“During the War of 1812, First Nations and Métis warriors stood shoulder-to-shoulder with English and French-speaking militias and British military forces to defend our country against American invaders,” said the Prime Minister. “The commemorative medals and banners being presented today recognize the vital contributions and enormous sacrifice made by our First Nations and Métis peoples during the War of 1812. Without their courage and honour, Canada would not have been able to successfully defend itself and we would not have the peaceful and prosperous country our citizens enjoy today.”
During the War, more than 10,000 First Nations and Métis warriors from the Great Lakes region and the St. Lawrence Valley participated in nearly every major battle, including Fort Mackinac, Detroit, the battles of Fort George, Stoney Creek and Beaver Dams, Crysler’s Farm and Lundy’s Lane. According to several British commanders, these important battles were won in large part because of the participation of their Aboriginal allies.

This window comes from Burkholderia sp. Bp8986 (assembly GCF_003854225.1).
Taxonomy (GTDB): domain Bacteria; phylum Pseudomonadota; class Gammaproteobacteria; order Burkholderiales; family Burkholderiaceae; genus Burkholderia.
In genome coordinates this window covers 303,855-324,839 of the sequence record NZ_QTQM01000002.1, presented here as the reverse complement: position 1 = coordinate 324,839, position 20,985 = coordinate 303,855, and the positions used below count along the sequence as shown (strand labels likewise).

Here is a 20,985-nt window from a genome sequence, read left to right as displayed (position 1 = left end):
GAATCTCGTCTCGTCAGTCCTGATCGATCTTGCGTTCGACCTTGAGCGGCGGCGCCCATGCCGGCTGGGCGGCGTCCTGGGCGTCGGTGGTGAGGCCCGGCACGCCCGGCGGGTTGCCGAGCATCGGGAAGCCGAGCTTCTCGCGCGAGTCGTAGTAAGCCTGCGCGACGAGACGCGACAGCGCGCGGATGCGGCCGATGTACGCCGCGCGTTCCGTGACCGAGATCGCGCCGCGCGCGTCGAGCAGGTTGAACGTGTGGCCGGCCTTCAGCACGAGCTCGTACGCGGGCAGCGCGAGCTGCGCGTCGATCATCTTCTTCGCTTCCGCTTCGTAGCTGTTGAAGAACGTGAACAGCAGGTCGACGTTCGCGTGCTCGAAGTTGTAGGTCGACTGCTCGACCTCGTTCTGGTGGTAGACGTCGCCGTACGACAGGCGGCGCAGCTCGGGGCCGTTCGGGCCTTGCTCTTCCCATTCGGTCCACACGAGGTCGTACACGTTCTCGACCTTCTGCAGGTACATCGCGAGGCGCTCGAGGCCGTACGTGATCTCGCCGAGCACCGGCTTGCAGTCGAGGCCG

At the end of the War of 1812, Aboriginal allies who fought alongside British and Canadian forces received military flags and medals. This long-standing tradition is being continued today with the presentation of the Canadian Forces War of 1812 Commemorative Banner and the Commemorative War of 1812 Medal for Aboriginal Canadians.
The Government of Canada and the Canadian Heraldic Authority collaborated on the design of the banner and the medal.Today’s ceremony is one of many events being held across the country this year to commemorate the 200th anniversary of the War of 1812, an important milestone in the lead-up to the celebrations of the 150th anniversary of Canada’s Confederation in 2017.